With just over three months left before full application (and enforceability) of the GDPR all things GDPR are hot topics for companies, Member States, legal professionals and citizens alike and, EU information on the matter is even more valuable. This note provides an overview of the current state of play and is solely based on official EU information.
In late January 2018 the EU Commission published guidance on the new data protection rules ie GDPR. It also launched an online tool aimed at assisting SMEs and citizens in general prepare for the application of the GDPR. The guidance takes the form of a Communication from the Commission to the European Parliament and the Council and provides an overview of the spectrum of past, current and upcoming activities in the field at EU and international levels. For instance, it covers the opportunities opened up by the new data protection legislation including the modernisation of the Council of Europe Convention 108 – only legally binding multilateral instrument in the area of personal data protection; work towards adopting new adequacy decisions; the measures that the Commission intends to adopt in the coming months, etc. It also includes information on the impact that Brexit will have on the application of the GDPR in the UK (*in line with a document on the matter published on 9 January 2018).
One of the main conclusions drawn from the Communication is that preparations are progressing at various speeds across the EU. As of late January, only two Member States – Austria and Germany – had already adopted the relevant national legislation. The Commission calls on Member States to speed up the adoption of national legislation and make sure the measures are in line with the GDPR by May as it intends to enforce the GDPR as soon as it becomes applicable by all means allowed under EU law eg infringement procedures.
In terms of further guidance the Commission summarises the work of the Article 29 Working Party and provides information on adopted and upcoming working documents/guidance (profiling, data breach, transparency, consent, binding corporate rules for processors and controllers, etc).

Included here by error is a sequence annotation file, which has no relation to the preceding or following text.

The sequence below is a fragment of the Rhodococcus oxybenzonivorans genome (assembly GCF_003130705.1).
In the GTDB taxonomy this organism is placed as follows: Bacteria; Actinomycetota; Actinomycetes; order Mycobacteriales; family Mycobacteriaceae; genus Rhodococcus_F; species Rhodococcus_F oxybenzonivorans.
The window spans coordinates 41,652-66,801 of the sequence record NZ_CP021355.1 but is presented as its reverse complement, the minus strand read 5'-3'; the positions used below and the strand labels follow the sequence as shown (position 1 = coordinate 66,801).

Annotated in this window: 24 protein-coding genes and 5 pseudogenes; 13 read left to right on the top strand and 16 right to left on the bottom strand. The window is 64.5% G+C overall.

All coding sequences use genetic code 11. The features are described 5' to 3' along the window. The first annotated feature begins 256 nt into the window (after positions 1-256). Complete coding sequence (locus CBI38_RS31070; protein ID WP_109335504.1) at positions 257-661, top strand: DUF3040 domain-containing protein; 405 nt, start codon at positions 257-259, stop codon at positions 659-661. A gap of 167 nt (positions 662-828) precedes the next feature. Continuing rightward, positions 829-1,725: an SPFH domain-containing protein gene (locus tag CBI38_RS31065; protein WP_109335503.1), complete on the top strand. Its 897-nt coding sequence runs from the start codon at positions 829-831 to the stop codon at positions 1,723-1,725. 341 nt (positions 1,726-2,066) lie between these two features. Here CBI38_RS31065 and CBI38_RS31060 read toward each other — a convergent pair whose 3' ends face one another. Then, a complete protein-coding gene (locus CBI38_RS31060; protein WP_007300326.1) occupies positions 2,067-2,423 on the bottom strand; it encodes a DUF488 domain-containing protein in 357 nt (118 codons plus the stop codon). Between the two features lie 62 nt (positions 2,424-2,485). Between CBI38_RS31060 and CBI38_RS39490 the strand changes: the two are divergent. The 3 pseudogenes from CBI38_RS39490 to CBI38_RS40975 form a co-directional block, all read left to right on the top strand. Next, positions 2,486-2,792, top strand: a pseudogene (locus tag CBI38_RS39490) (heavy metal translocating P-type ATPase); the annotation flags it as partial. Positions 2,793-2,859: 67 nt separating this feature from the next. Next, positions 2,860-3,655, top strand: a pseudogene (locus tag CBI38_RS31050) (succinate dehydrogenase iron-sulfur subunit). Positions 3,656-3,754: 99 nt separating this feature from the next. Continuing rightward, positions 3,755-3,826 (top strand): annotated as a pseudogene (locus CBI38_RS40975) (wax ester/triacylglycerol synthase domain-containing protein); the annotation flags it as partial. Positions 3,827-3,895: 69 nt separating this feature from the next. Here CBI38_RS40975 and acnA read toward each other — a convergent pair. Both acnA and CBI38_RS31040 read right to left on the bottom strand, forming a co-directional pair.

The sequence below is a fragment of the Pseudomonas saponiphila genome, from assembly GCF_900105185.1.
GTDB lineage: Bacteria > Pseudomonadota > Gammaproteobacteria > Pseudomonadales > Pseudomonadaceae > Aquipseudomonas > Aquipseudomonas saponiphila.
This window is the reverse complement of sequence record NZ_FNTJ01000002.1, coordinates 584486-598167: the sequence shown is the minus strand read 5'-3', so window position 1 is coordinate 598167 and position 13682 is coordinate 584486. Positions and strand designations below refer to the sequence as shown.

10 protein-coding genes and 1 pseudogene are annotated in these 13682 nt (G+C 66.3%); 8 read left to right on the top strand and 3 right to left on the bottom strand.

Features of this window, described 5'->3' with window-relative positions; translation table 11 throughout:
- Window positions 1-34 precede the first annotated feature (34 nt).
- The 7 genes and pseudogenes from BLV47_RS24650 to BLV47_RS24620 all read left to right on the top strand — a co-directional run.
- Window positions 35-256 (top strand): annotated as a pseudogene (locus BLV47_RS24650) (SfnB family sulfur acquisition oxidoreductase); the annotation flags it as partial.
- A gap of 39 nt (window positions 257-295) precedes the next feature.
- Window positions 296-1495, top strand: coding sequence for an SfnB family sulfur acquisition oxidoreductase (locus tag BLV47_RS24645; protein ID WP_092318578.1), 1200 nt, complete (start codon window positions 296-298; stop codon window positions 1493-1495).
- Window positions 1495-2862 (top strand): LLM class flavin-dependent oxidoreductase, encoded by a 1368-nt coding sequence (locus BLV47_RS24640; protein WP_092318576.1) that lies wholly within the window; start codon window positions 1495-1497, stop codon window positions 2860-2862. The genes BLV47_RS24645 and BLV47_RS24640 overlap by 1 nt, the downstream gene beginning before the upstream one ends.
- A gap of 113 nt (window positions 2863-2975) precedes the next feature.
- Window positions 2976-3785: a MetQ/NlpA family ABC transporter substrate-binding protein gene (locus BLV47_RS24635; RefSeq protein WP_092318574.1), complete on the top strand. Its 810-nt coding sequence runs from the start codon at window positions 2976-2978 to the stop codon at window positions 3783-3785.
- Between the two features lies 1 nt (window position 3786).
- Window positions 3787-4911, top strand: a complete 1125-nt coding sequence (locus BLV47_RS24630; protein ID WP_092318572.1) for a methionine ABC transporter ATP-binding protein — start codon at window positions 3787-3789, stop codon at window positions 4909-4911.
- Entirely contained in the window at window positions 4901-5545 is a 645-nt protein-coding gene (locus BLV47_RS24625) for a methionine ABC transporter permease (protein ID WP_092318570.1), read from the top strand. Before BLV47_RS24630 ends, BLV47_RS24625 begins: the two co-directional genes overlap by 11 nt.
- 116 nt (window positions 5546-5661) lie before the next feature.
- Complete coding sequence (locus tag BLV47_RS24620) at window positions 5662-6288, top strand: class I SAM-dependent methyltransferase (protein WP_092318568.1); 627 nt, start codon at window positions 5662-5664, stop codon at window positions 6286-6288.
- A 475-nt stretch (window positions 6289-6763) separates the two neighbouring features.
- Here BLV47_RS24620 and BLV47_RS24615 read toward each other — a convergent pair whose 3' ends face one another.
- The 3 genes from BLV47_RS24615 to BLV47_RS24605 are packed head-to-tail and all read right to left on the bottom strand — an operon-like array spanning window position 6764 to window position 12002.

As regards delegated and implementing acts the Communication only mentions that in 2018-2019 the Commission will assess the need to make use of its power to adopt such acts.
Integration of the GDPR into the EEA agreement
The Commission will work with the EFTA States (Iceland, Liechtenstein and Norway) in the European Economic Area (EEA) with the view to integrate the GDPR into the EEA agreement. Once the integration is in force personal data will be able flow freely between EU and EEA countries in the same way as they do between EU Member States.
Brexit impact on the application of GDPR in the UK
In the context of the negotiations of the UK-EU withdrawal agreement (article 50 TEU), the Commission will aim to ensure that the provisions of EU law on personal data protection applicable on the day preceding the withdrawal date continue to apply to personal data in the UK processed before the withdrawal date. From the withdrawal date, and subject to any transitional arrangement that may be contained in the withdrawal agreement, the rules for transfers of personal data to third countries will apply to the UK. An adequacy decision – such as the existing in favour of Argentina or Canada – may be adopted if so the UK wishes.
Please note the above bears no relation to the EU Withdrawal Bill that will, if adopted in its current text, internalise into UK law all existing EU legislation at the time of the withdrawal. One of the Bill’s aims is to avoid the vacuum that the loss of validity of EU law from the withdrawal date will have as per the repeal of the ECA 1972. Further, the Data Protection Bill, which contains provisions giving effect to certain provisions of the GDPR alongside other purely national rules applicable in the field, will continue to apply as national legislation beyond the withdrawal date until it is amended or repealed.
Related upcoming legislation
EU institutions: Proposal for a Regulation of the European Parliament and of the Council on the protection of individuals with regard to the processing of personal data by the Union institutions, bodies, offices and agencies and on the free movement of such data, and repealing Regulation (EC) No 45/2001 and Decision No 1247/2002/EC. Undergoing codecision procedure (2007/0002/COD).
The prospective Regulation aims to align, as far as possible, the data protection rules for EU institutions, bodies, offices and agencies with the data protection rules of the GDPR in order to provide a strong and coherent data protection framework in the EU. Whenever the provisions of the proposal are based on the same concept as the provisions of the GDPR, both should be interpreted homogeneously, in particular because the scheme of the proposal should be understood as the equivalent of the scheme of the GDPR. It also incorporates the relevant rules laid down in the future e-Privacy Regulation with regard to the protection of terminal equipment of end-users.